Rationale: Anxiety disorders and alcohol-use disorders frequently co-occur in humans perhaps because alcohol relieves anxiety. Studies in humans and rats indicate that alcohol may have greater anxiolytic effects in organisms with increased genetic propensity for high alcohol consumption. Objectives and Methods: The purpose of this study was to investigate the effects of moderate doses of alcohol (0.5, 1.0, 1.5 g/kg) on the acquisition and expression of anxiety-related behavior using a fear-potentiated startle (FPS) procedure. Experiments were conducted in two replicate pairs of mouse lines selectively bred for high- (HAP1 and HAP2) and low- (LAP1 and LAP2) alcohol preference; these lines have previously shown a genetic correlation between alcohol preference and FPS (HAP>LAP; Barrenha and Chester 2007). In a control experiment, the effect of diazepam (4.0 mg/kg) on the expression of FPS was tested in HAP2 and LAP2 mice. Results: The 1.5 g/kg alcohol dose moderately decreased the expression of FPS in both HAP lines but not LAP lines. Alcohol had no effect on the acquisition of FPS in any line. Diazepam reduced FPS to a similar extent in both HAP2 and LAP2 mice. Conclusions: HAP mice may be more sensitive to the anxiolytic effects of alcohol than LAP mice when alcohol is given prior to the expression of FPS. These data collected in two pairs of HAP/LAP mouse lines suggest that the anxiolytic response to alcohol in HAP mice may be genetically correlated with their propensity toward high alcohol preference and robust FPS.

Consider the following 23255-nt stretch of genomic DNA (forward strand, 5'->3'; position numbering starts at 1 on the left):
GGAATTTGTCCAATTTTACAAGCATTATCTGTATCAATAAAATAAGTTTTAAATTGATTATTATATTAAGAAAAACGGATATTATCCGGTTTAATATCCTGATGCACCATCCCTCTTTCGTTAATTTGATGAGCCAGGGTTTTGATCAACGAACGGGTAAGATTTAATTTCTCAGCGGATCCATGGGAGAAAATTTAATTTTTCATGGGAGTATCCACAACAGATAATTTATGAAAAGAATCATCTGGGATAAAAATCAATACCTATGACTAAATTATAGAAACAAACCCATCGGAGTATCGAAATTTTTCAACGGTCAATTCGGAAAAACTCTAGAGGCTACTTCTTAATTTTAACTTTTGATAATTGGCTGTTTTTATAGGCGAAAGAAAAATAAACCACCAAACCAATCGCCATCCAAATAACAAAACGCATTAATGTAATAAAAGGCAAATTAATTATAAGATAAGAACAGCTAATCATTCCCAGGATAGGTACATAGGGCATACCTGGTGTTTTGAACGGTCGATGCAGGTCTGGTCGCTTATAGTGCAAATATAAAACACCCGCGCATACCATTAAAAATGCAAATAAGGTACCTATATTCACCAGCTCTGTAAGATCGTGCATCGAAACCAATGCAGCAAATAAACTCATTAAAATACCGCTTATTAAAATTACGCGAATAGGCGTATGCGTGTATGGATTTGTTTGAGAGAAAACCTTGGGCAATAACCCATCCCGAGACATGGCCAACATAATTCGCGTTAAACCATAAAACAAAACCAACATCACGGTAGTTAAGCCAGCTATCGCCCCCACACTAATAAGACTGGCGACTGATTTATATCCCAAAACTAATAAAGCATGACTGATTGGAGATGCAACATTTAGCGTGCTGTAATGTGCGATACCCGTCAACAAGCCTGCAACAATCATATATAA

This is the author accepted manuscript of Effects of alcohol on the acquisition and expression of fear potentiated startle in mouse lines selectively bred for high and low alcohol. Psychopharmacology. 2011. The published version can be found at http://link.springer.com/article/10.1007%2Fs00213-011-2285-5.

Date of this Version